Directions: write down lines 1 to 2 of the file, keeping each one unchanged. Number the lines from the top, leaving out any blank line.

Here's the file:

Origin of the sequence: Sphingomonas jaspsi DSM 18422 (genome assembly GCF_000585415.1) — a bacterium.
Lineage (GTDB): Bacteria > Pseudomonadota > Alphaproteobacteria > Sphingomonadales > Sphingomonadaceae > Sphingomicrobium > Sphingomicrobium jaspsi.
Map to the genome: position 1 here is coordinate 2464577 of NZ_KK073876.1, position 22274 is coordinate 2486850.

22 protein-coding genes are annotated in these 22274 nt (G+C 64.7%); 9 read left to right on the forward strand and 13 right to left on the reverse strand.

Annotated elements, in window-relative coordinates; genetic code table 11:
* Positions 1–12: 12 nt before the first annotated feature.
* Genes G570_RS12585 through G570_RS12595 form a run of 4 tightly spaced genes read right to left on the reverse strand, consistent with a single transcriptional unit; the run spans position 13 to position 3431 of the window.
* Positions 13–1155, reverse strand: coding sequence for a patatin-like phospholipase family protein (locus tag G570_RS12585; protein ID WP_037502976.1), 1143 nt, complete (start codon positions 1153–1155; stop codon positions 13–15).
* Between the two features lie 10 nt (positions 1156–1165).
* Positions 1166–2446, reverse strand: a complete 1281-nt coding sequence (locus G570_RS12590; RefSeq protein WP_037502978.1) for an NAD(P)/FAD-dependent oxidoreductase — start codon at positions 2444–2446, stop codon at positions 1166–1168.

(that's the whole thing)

Origin of the sequence: Sphingomonas jaspsi DSM 18422 (genome assembly GCF_000585415.1) — a bacterium.
Lineage (GTDB): Bacteria > Pseudomonadota > Alphaproteobacteria > Sphingomonadales > Sphingomonadaceae > Sphingomicrobium > Sphingomicrobium jaspsi.